Pearl jewelry is mainly defined by two parties, freshwater pearl jewelry and cultured pearls jewelry .
A cultured pearl is a real pearl jewelry, made from the same substance as a natural pearl jewelry. The difference: Cultured pearls get their start with a little nudge. Rather than waiting for nature to take its course, man deliberately places an irritant—a mother-of-pearl jewelry bead is often used—in the mollusk to stimulate the secretion of aragonite (calcium carbonate) and conchiolin. These substances, when layered around the irritant, form a pearl jewelry. Today, cultured pearls can rival the beauty of natural pearls; indeed it can be very difficult to tell them apart.
A freshwater pearl is a pearl jewelry that has been formed in a freshwater mollusk, rather than an oyster that lives in the sea. Typically, people think freshwater pearls are rice-shaped, but in fact they come in all shapes, including round. Like marine pearls, round freshwater pearls are the rarest, most desirable and most valuable shape. It is difficult to find perfectly round pearls jewelry of similar size and color to match for a strand, which is why matched strands are more expensive than other types of pearl jewelry. Unlike oysters, freshwater mollusks can produce more than one pearl jewelry at a time, but the process is still at Mother Nature's mercy. Out of the thousands of animals that are implanted with irritants, it is still rare to get a commercially acceptable pearl.
A pearl jewelry is a hard, rounded object produced within the soft tissue (specifically the mantle) of a living shelled mollusk. Just like the shell of mollusks, a pearl jewelry is composed of calcium carbonate in minute crystalline form, which has been deposited in concentric layers. The ideal pearl is perfectly round and smooth, but many other shapes of pearls occur, see baroque pearl.
The finest quality pearls jewelry have been highly valued as gemstones and objects of beauty for many centuries, and the word pearl has become a metaphor for something rare, fine, and admirable.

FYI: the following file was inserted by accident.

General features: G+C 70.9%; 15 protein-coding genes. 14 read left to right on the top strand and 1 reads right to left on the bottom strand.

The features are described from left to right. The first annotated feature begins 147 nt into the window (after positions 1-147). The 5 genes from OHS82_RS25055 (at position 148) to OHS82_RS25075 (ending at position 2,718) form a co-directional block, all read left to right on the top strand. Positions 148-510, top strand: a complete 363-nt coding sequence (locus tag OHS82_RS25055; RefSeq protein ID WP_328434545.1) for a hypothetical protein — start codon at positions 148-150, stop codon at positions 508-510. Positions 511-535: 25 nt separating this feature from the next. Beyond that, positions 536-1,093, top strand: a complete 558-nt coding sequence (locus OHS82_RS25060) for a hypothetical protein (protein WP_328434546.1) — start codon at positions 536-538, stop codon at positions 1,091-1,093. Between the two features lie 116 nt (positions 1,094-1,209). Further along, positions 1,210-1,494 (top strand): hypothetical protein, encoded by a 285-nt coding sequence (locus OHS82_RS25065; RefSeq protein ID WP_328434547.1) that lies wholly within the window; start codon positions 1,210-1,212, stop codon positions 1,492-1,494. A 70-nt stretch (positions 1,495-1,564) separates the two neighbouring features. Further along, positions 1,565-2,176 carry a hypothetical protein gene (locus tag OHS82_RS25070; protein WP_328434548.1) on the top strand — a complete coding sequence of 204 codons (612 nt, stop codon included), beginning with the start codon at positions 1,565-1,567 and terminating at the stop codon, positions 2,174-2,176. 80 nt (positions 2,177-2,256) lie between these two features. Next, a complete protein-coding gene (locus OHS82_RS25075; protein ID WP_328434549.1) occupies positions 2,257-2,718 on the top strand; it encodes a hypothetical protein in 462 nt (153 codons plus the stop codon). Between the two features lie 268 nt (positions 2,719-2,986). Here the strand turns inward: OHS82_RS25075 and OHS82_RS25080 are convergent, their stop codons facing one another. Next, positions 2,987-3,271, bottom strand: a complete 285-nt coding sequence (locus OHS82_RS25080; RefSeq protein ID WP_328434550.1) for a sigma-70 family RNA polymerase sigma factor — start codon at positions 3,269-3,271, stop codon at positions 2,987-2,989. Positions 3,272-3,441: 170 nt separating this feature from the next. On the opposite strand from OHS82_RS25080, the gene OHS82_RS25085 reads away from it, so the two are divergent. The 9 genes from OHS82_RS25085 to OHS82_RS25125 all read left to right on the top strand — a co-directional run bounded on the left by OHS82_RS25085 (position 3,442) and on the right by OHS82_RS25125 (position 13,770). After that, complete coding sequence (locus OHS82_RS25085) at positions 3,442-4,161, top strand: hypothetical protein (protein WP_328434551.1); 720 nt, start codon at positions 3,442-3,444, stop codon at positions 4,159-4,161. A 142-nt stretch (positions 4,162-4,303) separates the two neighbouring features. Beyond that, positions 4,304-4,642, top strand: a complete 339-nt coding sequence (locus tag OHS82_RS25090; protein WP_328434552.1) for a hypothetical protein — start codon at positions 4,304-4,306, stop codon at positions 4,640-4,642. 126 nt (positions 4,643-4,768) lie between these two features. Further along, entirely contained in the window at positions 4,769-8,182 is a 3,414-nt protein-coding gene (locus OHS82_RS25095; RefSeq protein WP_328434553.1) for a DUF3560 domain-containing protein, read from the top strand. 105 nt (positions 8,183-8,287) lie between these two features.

Almost any shelled mollusk can, by natural processes, produce some kind of "pearl" when an irritating microscopic object becomes trapped within the mollusk's mantle folds, but virtually none of these "pearls" are considered to be gemstones.
True iridescent pearls jewelry, the most desirable pearls jewelry, are produced by two groups of molluscan bivalves or clams. One family lives in the sea: the pearl oysters. The other, very different group of bivalves live in freshwater, and these are the river mussels, for example, see the freshwater pearl mussel.
Saltwater pearls jewelry can grow in several species of marine pearl oysters in the family Pteriidae. Freshwater pearls jewelry grow within certain (but by no means all) species of freshwater mussels in the order Unionida, the families Unionidae and Margaritiferidae. All of these bivalves are able to make true pearls jewelry because they have a thick inner shell layer composed of "mother of pearl" or nacre. The mantle of the living bivalve can create a pearl in the same way that it creates the pearly inner layer of the shell.
Fine gem quality saltwater and freshwater pearls jewelry can and do sometimes occur completely naturally, but this is a rare occurrence. Many hundreds of pearl oysters or pearl mussels have to be gathered and opened (killed) in order to find even one pearl, and for many centuries that was the only way pearls jewelry were obtained. This was the main reason why pearls jewelry fetched such extraordinary prices in the past. In modern times however, almost all the pearls jewelry for sale were formed with a good deal of expert intervention from human pearl farmers.
A true pearl is made from layers of nacre, by the same living process as is used in the secretion of the mother of pearl which lines the shell. A "natural pearl" is one that formed without any human intervention at all, in the wild, and these are very rare. A "cultured pearl" on the other hand, is one that has been formed on a pearl farm. The great majority of pearls jewelry on the market are cultured pearls jewelry.
Imitation or fake pearls jewelry are also widely sold in inexpensive jewelry, but the quality of the iridescence is usually very poor, and generally speaking, fake pearls jewelry are usually quite easy to distinguish from the real thing.
Pearls have been harvested, or more recently cultivated, primarily for use in jewelry, but in the past they were also stitched onto lavish clothing, as worn, for example, by royalty. Pearls jewelry have also been crushed and used in cosmetics, medicines, or in paint formulations. Pearl jewelry is considered to be the birthstone for June.